gms | German Medical Science

68th Annual Meeting of the German Society of Neurosurgery (DGNC)
7th Joint Meeting with the British Neurosurgical Society (SBNS)

German Society of Neurosurgery (DGNC)

14 - 17 May 2017, Magdeburg

Hemispherotomy – operative technique and seizure outcome 1991 to 2014

Meeting Abstract

  • Thilo Kalbhenn - Evangelisches Krankenhaus Bielefeld, Klinik für Neurochirurgie, Bielefeld, Deutschland
  • Tilman Polster - Epilepsie Zentrum Bethel, Krankenhaus Mara, Bielefeld, Deutschland
  • Heinz W. Pannek - Bielefeld, Deutschland
  • Matthias Simon - Evangelisches Krankenhaus Bielefeld, Klinik für Neurochirurgie Bethel, Haus Gilead I, Bielefeld, Deutschland
  • Christian G. Bien - Epilepsie Zentrum Bethel, Krankenhaus Mara, Bielefeld, Deutschland

Deutsche Gesellschaft für Neurochirurgie. Society of British Neurological Surgeons. 68. Jahrestagung der Deutschen Gesellschaft für Neurochirurgie (DGNC), 7. Joint Meeting mit der Society of British Neurological Surgeons (SBNS). Magdeburg, 14.-17.05.2017. Düsseldorf: German Medical Science GMS Publishing House; 2017. DocDI.04.06

doi: 10.3205/17dgnc203, urn:nbn:de:0183-17dgnc2030

Published: June 9, 2017

© 2017 Kalbhenn et al.
This is an Open Access article distributed under the terms of the Creative Commons Attribution 4.0 License. See license information at



Objective: Surgery for treating hemispheral epilepsy was started by Krynauw in 1950. Initially, surgery aimed at removing the lesional hemisphere. More recently almost purely disconnective operative procedures have been adopted by most epilepsy surgeons. We hypothesize that the complete disconnection of the insula as well as the complete resection of the fronto-orbito-dorso-mesial cortical tissue are essential for a good postoperative seizure outcome.

Methods: We retrospectively identified all patients treated at our institution who underwent hemispherotomy from 1991 to 2014 with an epileptological follow-up > 2 years after surgery. In 2013 we changed our operative technique from a periinsular hemispheral disconnection to a keyhole approach with separate disconnection of the insula and additional wide resection of the fronto-orbito-dorso-mesial cortical tissue. The completeness of the disconnection as well as the extent of any tissue resection was documented by MRI. We attempted to correlate the respective operative techniques with the postoperative seizure outcomes (Engel classification)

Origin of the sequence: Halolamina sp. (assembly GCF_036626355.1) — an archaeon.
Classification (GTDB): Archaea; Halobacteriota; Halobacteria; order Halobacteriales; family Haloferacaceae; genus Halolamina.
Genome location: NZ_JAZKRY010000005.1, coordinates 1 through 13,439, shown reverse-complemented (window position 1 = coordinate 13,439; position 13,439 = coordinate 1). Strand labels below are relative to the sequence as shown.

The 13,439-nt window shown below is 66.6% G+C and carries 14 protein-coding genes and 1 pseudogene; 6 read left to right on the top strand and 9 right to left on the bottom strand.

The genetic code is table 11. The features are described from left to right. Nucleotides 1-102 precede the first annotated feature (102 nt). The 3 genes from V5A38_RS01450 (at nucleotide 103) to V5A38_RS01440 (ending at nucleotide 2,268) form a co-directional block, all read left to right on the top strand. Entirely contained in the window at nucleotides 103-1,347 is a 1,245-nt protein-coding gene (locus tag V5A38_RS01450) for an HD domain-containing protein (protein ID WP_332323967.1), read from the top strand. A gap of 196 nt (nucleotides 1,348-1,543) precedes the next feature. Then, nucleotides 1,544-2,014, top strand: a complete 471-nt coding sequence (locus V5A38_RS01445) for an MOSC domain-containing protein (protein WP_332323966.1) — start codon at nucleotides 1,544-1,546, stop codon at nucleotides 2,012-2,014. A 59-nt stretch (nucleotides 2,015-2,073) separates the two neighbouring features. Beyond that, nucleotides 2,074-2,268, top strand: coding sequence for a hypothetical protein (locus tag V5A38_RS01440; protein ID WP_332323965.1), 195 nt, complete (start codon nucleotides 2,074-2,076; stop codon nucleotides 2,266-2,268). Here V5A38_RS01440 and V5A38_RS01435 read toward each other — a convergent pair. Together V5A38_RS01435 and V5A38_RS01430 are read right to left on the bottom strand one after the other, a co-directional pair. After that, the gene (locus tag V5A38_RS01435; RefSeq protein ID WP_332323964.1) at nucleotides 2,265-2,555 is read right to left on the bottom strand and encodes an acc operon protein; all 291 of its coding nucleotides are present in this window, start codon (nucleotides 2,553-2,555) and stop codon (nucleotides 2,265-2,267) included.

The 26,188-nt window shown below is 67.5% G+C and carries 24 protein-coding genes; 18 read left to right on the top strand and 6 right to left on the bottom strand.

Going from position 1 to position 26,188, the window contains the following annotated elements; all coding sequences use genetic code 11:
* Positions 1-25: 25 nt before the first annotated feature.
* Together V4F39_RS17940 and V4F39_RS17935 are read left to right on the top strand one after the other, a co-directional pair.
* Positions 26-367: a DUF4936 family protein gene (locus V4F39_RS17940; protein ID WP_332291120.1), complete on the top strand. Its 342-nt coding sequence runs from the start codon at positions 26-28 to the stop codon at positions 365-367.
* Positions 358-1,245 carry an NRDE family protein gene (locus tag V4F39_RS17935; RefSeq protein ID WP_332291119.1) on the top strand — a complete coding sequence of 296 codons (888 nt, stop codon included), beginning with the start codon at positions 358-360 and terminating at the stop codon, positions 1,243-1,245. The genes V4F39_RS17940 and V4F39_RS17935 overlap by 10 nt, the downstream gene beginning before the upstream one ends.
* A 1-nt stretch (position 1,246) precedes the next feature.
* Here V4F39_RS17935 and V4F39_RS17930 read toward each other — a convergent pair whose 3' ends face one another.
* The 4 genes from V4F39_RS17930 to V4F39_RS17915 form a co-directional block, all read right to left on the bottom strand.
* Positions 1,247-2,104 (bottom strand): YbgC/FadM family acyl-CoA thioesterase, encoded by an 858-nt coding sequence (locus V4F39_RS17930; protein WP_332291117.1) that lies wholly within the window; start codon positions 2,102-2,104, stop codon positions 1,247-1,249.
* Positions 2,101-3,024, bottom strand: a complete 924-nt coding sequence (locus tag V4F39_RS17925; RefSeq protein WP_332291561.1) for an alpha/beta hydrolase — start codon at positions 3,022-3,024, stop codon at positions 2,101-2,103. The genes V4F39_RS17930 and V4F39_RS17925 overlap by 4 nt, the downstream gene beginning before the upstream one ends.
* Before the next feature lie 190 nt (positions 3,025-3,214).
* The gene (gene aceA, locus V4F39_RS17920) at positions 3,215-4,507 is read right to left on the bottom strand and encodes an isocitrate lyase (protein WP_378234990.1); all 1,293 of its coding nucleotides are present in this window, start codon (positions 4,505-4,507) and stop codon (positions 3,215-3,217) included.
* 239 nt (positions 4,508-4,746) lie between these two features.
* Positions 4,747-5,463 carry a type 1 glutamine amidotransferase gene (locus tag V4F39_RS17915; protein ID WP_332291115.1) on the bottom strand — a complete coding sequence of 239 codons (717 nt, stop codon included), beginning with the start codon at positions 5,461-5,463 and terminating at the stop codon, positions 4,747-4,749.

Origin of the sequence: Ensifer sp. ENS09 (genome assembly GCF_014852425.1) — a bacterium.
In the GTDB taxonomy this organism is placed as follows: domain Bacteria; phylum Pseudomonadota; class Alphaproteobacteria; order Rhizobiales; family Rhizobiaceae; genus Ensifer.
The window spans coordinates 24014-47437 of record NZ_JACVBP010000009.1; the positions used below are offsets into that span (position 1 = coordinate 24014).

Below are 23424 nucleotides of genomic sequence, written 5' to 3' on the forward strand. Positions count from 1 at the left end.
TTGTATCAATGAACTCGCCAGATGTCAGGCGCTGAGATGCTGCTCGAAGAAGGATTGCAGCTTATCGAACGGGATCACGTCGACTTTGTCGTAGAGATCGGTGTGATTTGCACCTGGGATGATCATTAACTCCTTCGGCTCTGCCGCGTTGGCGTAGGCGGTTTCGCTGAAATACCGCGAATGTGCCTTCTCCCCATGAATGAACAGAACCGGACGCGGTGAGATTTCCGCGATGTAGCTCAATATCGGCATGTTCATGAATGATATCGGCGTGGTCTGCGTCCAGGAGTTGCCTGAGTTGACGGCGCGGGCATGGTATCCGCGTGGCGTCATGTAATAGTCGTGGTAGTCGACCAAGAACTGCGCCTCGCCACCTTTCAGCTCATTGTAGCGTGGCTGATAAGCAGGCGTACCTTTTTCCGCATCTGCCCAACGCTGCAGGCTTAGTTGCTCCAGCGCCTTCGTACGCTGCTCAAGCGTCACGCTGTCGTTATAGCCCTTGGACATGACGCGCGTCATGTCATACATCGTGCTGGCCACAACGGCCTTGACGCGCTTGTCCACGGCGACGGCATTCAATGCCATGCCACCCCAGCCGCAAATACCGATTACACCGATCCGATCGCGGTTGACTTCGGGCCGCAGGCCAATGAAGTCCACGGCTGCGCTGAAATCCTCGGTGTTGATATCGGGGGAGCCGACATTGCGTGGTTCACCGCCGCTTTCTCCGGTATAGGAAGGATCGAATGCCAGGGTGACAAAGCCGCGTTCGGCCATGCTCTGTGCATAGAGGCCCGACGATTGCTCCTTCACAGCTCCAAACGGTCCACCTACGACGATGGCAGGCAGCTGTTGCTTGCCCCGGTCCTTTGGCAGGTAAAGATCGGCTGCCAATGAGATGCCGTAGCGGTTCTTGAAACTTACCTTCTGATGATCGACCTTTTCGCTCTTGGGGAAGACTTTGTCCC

Results: Between 1991 and December 2014 144 patients (129 children and 15 adults) underwent hemispherotomy. Etiologies did not change significantly over the years. Mean age at hemispherotomy was 7.2 years (median: 4.5 years). 20 patients underwent reoperation for completion of the hemispheral disconnection. Epileptological follow-up data were available in 144 cases with Engel Ia outcomes (freedom of any seizures) in 59.7% of patients at 2 years following surgery. Only 66/120 (55%) patients undergoing surgery before 2013, but 20/24 (83.3%) of cases operated upon after 2013 became seizure-free (p=0.012 Fisher exact test).

Conclusion: Our data coming from one of the largest institutional hemispherotomy series imply that careful and thorough disconnection of the insula and resection of the fronto-orbito-dorso-mesial cortical tissue are crucial surgical steps during hemispherotomy. Our modified technique may significantly improve postoperative seizure outcomes.